“Look, I know it’s haunted as well as the birthplace of most of my trauma, but I’ve got a forty percent discount from Hotels.com and it’s the ONLY place in the area it applies to.”
Ouija: Origin of Evil and all the images you see in this review are owned by Universal Pictures
Directed by Mike Flanagan
In a year that’s already been pretty good for horror movies and sequels, has it been just as good for horror movie sequels? Well ironically enough for a genre known for churning out sequels, there’s really only been two I’ve seen this year; The Purge: Election Year which is one of the best films of the year so far, and Blair Witch which is one of my least favorites. Sure I heard people liked The Conjuring 2, but I hated the first one with a fiery passion so I highly doubt it would end up on the good end, and then if you wanted you could count 10 Cloverfield Lane as a horror movie which I would put on the good side even if it’s sequel status is somewhat questionable. My point is that the data on horror sequels this year is, shall we say… inconclusive. Will we have a more definitive answer one way or the other with this prequel (I know that’s technically not the same thing as a sequel, but I’m freaking counting it!) to a movie that was universally panned just two years ago? Let’s find out!!
The movie takes place in 1967 at the home of the Zander family, made up the mother Alice (Elizabeth Reaser) and her two daughters Lina (Annallise Basso) and Doris (Lulu Wilson). Alice is barely getting by after the death of her husband as her fortune telling business isn’t quite paying the bills, but they’ll make due for now and they even get a new item for the show that should definitely drum up some business, right? Well those concerns become secondary as it JUST SO HAPPENS to be a ghost living in the house already that has started to take control over young Doris and is clearly after something but we’re not sure what. For now, it’s just using Doris to pretend to be the dead father and freaks everyone out with the Ouija Board as a way to… I don’t know; keep Alice from calling the Ghostbusters? Either way, Alice is more than happy to have a REAL (and presumably benevolent) ghost in the house to not be used to keep a roof over their heads but to also get some closure with her “husband” after his tragic death. Of course, Lina smells bullshit from a mile away and knows better than to trust something possessing her sister CLAIMING to be her dead father, so she starts to investigate and even gets a local priest involved (Henry Thomas) to find out exactly what’s going on; something the ghost isn’t too happy about. Will Lina and the Padre stop this madness before it’s too late? Just what is the ghost after if it needs to pretend to be good rather than just kill everyone in their sleep? How the hell is it gonna convince everybody of that when it keeps messing with her face!?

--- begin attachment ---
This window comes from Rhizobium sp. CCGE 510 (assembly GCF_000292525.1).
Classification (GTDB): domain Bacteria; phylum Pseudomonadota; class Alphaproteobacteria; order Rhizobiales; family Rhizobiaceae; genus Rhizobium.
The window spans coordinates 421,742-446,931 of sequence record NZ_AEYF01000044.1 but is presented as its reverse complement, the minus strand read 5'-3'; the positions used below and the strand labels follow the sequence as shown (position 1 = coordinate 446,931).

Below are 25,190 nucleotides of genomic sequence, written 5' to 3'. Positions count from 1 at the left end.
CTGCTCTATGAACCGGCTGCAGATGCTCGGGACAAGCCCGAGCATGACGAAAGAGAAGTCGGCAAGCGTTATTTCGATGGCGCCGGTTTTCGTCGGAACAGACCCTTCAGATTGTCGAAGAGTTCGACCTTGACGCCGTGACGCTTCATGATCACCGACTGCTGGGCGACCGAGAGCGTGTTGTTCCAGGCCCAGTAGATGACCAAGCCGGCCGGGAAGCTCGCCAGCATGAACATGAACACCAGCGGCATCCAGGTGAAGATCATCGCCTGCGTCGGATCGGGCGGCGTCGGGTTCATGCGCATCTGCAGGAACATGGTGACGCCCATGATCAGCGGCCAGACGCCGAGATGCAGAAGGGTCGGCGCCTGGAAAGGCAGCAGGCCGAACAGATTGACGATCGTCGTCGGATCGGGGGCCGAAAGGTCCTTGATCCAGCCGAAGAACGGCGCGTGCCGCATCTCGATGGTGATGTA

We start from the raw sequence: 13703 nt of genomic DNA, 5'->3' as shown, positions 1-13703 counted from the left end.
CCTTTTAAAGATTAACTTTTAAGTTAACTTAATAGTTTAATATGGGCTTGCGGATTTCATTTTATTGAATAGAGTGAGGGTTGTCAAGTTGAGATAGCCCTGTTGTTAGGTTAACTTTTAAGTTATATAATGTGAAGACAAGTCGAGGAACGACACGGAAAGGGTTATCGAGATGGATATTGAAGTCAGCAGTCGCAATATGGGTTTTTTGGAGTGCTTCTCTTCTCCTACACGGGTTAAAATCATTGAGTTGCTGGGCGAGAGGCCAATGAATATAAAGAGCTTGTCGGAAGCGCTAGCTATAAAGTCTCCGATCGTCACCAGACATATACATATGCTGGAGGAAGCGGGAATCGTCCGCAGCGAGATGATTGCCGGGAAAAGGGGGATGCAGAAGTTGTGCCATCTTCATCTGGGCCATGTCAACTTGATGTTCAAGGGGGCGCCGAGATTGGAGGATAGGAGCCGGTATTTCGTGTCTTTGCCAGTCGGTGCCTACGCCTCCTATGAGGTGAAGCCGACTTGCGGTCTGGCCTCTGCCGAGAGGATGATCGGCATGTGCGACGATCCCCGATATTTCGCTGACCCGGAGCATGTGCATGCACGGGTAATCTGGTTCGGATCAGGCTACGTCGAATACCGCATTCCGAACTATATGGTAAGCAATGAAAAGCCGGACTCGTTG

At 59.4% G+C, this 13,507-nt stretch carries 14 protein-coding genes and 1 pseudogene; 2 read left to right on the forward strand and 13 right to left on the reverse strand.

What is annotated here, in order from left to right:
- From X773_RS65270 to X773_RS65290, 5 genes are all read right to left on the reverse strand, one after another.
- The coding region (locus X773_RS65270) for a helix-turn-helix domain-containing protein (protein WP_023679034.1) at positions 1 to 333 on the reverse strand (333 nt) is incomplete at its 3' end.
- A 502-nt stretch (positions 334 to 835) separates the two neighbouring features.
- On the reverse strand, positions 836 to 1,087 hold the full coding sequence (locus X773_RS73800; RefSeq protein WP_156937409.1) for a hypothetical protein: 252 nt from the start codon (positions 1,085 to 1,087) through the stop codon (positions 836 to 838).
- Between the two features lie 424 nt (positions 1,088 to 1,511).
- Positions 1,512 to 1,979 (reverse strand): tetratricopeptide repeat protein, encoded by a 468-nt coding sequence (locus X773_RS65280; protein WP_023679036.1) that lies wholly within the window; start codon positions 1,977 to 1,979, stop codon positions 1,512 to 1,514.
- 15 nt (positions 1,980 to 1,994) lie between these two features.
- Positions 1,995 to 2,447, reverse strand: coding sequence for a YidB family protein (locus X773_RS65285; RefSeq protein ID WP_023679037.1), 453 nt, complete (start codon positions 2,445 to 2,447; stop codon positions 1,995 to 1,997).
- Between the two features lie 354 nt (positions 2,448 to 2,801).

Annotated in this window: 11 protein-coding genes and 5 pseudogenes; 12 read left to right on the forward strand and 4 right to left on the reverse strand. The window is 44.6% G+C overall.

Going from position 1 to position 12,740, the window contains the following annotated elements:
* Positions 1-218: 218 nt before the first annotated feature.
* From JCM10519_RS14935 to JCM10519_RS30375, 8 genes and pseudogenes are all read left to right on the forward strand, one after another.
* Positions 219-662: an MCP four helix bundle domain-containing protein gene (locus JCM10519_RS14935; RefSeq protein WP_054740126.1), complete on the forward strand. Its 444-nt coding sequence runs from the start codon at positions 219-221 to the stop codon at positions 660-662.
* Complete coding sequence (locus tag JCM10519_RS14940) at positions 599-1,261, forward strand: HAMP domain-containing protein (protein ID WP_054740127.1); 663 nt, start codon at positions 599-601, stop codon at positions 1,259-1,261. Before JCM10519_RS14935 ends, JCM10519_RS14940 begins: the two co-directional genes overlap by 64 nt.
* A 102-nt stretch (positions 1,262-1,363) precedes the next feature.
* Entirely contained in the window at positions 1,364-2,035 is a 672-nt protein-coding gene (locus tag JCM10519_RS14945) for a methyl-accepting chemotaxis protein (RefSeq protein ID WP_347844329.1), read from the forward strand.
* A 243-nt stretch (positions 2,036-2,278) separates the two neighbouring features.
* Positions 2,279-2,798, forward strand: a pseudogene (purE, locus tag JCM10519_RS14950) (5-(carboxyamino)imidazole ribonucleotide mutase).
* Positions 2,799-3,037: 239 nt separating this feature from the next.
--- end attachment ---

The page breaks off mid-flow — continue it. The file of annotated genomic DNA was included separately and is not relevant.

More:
“Look at that! How is that normal!?” “Oh will you relax? She’s just yawning!”